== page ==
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Harvard Business Review on Innovation Paperback – June 15, 2001
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Based on seven years of reporting from over a dozen countries, writer Tom Wainwright takes you on an extraordinary journey into the business of being a drug lord. Learn more.
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In this volume, we are provided with eight articles, in each of which the focus is on a specific aspect of innovation. For example, the first was co-authored by W. Chan Kim and Renee Mauborgne. They explain how to create new market space. The core concepts were later developed in much greater depth (no pun intended) in their book, Blue Ocean Strategy: How to Create Uncontested Market Space and Make Competition Irrelevant. They are also the co-authors of a second article in this HBR anthology, "Knowing a Winning Business Idea When You See One." They offer three "tools": the buyer utility map (how attractive a new business idea will likely be), the price corridor of the mass (identifying a price which will unlock the greatest number of buyers), and the business tool model guide (a framework for determining whether and how a company can profitably deliver the new idea at the targeted price).Read more ›
This is a good introduction to innovation, but for more, readers should check out Clayton Christensen's three books: The Innovator's Dilemma, The Innovator's Solution, and Seeing What's Next. Those books map out the formula to innovation in great depth and clarity, and make it a point to help entrepreneurs and executives see how the concepts presented can by applied to their businesses.
Second, all the articles in this collection are "good".
Third, however, you may, as I, be more than a little tired of academics from the world's greatest universities, for decades, on topics like innovation, publishing little bits and pieces.
Fourth, I recently bought 200 books with innovation or its synonyms in their titles or blurb descriptions, grouped them in groups, and ordered books from best to junk within each group. Then I surveyed the whole thing asking myself "what, overall, are all the theories of innovation that are out there and which of them have been tested?"
It turns out there are 27 theories of innovation out there and none of them have been tested, as a whole theory, but bits, extremely small bits, of some of them have been nibbled at by the world's greatest academics from the world's greatest universities. I counted full coverage of NONE of these 27 approaches to innovation, in this particular book. NONE. What is in this book is nibbles of two of the 27--wowie!!! Harvard has nibbled 2 of 27 theories around on innovation--what a powerful research effort! I am sooooo impressed. My friend in Reuters just emailed me complaining how naive I am--professors do not do comprehensive things because they hate the good ideas of their competitors! I am naive. I thought professionals learned to respect and admire the good ideas of their peers and competitors--I am too naive!
Conclusion: if you want some more little bits about innovation, here is another, one of a series of 200 books presenting disconnected little bits about innovation.Read more ›
It can help those who want a reflexive and comprehensive look into Innovation.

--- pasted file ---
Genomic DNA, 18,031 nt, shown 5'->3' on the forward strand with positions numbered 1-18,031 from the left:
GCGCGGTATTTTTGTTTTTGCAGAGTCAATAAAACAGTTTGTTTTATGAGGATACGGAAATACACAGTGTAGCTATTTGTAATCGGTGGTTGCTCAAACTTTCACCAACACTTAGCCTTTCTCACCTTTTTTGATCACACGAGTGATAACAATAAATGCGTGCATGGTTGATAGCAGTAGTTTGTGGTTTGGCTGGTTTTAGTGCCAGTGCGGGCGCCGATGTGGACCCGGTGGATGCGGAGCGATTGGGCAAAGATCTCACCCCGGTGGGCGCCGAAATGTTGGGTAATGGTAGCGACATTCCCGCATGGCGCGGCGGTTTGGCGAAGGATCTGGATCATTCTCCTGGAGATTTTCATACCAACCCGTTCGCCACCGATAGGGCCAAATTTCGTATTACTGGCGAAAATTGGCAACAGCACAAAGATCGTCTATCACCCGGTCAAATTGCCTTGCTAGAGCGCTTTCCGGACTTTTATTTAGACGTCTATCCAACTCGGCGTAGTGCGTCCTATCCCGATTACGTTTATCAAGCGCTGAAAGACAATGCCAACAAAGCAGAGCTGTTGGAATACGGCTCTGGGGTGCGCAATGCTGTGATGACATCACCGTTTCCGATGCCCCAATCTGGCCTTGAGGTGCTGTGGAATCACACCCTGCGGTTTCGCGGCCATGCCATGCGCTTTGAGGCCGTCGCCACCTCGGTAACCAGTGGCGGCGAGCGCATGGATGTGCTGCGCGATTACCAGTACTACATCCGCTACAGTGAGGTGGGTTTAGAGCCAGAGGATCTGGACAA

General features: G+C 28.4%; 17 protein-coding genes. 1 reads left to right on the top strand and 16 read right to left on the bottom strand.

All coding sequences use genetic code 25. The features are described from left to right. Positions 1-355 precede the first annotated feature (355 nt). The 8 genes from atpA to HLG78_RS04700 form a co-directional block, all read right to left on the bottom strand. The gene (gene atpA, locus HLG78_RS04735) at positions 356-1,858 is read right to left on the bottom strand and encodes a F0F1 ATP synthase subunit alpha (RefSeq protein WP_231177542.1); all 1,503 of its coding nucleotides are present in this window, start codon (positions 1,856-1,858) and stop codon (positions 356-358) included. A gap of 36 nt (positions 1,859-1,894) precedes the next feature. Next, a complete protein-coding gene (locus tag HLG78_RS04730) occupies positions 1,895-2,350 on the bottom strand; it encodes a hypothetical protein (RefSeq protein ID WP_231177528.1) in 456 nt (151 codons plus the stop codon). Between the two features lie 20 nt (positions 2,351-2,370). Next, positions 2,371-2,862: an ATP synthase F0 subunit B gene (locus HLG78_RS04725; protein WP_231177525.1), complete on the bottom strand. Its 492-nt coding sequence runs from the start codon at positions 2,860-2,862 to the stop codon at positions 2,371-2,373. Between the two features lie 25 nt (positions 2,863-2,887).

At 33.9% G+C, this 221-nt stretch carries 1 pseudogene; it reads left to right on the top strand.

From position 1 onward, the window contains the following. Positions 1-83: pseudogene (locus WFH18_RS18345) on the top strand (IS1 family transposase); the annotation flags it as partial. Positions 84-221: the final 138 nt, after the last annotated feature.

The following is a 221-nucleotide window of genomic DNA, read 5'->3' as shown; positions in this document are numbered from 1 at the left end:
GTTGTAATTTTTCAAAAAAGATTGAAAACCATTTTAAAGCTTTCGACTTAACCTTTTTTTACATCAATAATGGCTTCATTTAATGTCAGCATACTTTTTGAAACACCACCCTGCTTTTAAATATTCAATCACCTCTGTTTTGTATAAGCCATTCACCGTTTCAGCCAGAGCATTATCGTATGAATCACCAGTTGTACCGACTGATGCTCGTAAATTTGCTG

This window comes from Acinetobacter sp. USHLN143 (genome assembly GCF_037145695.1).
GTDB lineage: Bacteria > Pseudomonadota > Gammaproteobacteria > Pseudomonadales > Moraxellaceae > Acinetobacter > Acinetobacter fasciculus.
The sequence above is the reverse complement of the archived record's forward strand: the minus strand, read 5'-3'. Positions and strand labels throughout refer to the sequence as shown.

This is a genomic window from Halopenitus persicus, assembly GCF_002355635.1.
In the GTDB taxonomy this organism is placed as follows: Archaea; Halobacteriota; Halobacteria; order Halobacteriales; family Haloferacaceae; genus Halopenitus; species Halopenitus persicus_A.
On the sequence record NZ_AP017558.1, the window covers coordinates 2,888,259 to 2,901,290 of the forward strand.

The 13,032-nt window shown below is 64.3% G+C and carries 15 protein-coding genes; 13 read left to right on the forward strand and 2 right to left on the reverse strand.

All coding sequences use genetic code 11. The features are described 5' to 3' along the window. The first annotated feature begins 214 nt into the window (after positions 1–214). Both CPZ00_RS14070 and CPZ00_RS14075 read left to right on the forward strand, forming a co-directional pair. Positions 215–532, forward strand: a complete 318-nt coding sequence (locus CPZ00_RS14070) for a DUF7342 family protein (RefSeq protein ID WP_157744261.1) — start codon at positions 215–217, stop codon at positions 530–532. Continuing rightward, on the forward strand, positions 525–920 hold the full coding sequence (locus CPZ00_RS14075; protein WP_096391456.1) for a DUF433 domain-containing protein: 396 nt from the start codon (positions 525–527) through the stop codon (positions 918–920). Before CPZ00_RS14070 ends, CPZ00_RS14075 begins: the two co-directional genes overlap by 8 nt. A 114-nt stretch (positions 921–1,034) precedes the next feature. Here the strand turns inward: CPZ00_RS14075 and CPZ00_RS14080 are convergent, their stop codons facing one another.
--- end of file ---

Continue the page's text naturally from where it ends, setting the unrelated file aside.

Rating: *** (out of five stars)
The "Harvard Business Review on Innovation" is a compilation series of some older articles on the innovation topic. Each article summarizes a specific perspective on innovation. Some of the articles later lead to books. Overall the articles are good introductions, (by it's very nature, this is not deep or detailed) to the topics. This may lead the reader to pursue more detail in a subsequent book or same topic by another author. Some of the material is a bit dated, this shouldn't be too big of an issue for the reader looking for high-level introduction material. Also, many Harvard BR editions are critizied for being too academic. I think that is the nature of the series and to be expected. However this edition has a smattering of case-study material to make it real world enough for such a high-level introduction.Read more ›
Most Recent Customer Reviews
Ordered this book and pages 55-88 are from some other HBR book. Therefore 2-8 essays are missing. Sent for a replacement....SAME ISSUE. Read morePublished on August 29, 2010 by C. Cervino
You must understand that Harvard Review books are always just snippets of the last 2 or 3 years articles on that subject, this book presented some of the best articles on... Read morePublished on March 30, 2009 by Brian Glassman
Great book,exactly what I was expecting, I use it for teaching purposes and works great...great servicePublished on January 30, 2009 by Victor Israel Garcia
I was pleasantly surprised at the ease of reading this book. Each patr is beautifully orientated with outstanding diagrams and notes. Read morePublished on September 15, 2008 by Ratchild
With a good collection of articles and case studies, the book helps us to recognize and seize innovation opportunities. I certainly recommend this book for executives. Read morePublished on August 13, 2007 by Intelligent Reader
I found little of interest in these articles. I would start in any number of other books if you are interested in innovation.Published on June 21, 2007 by Sam
Well written and presented with interesting examples/case studies. Definitely worth a read.
Am not an expert in the subject area but some of the concepts did appear... Read more